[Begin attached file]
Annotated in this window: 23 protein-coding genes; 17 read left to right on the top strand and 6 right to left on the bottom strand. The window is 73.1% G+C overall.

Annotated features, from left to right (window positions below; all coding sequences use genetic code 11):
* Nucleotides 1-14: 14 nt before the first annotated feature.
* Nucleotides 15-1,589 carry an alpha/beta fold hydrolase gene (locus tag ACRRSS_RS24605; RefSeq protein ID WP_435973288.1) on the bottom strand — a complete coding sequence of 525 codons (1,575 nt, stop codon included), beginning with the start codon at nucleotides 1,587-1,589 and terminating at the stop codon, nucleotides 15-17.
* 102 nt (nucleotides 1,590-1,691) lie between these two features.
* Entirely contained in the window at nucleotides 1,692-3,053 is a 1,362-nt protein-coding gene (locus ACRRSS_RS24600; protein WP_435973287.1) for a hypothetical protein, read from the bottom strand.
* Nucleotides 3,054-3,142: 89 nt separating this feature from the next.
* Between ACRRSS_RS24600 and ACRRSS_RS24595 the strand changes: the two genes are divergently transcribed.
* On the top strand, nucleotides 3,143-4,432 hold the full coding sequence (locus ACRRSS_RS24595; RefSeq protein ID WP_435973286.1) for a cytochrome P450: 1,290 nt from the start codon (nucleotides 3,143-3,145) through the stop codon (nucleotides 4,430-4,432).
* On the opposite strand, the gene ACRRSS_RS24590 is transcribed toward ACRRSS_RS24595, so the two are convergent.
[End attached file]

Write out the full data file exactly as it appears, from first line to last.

Annotated in this window: 23 protein-coding genes; 17 read left to right on the top strand and 6 right to left on the bottom strand. The window is 73.1% G+C overall.

Annotated features, from left to right (window positions below; all coding sequences use genetic code 11):
* Nucleotides 1-14: 14 nt before the first annotated feature.
* Nucleotides 15-1,589 carry an alpha/beta fold hydrolase gene (locus tag ACRRSS_RS24605; RefSeq protein ID WP_435973288.1) on the bottom strand — a complete coding sequence of 525 codons (1,575 nt, stop codon included), beginning with the start codon at nucleotides 1,587-1,589 and terminating at the stop codon, nucleotides 15-17.
* 102 nt (nucleotides 1,590-1,691) lie between these two features.
* Entirely contained in the window at nucleotides 1,692-3,053 is a 1,362-nt protein-coding gene (locus ACRRSS_RS24600; protein WP_435973287.1) for a hypothetical protein, read from the bottom strand.
* Nucleotides 3,054-3,142: 89 nt separating this feature from the next.
* Between ACRRSS_RS24600 and ACRRSS_RS24595 the strand changes: the two genes are divergently transcribed.
* On the top strand, nucleotides 3,143-4,432 hold the full coding sequence (locus ACRRSS_RS24595; RefSeq protein ID WP_435973286.1) for a cytochrome P450: 1,290 nt from the start codon (nucleotides 3,143-3,145) through the stop codon (nucleotides 4,430-4,432).
* On the opposite strand, the gene ACRRSS_RS24590 is transcribed toward ACRRSS_RS24595, so the two are convergent.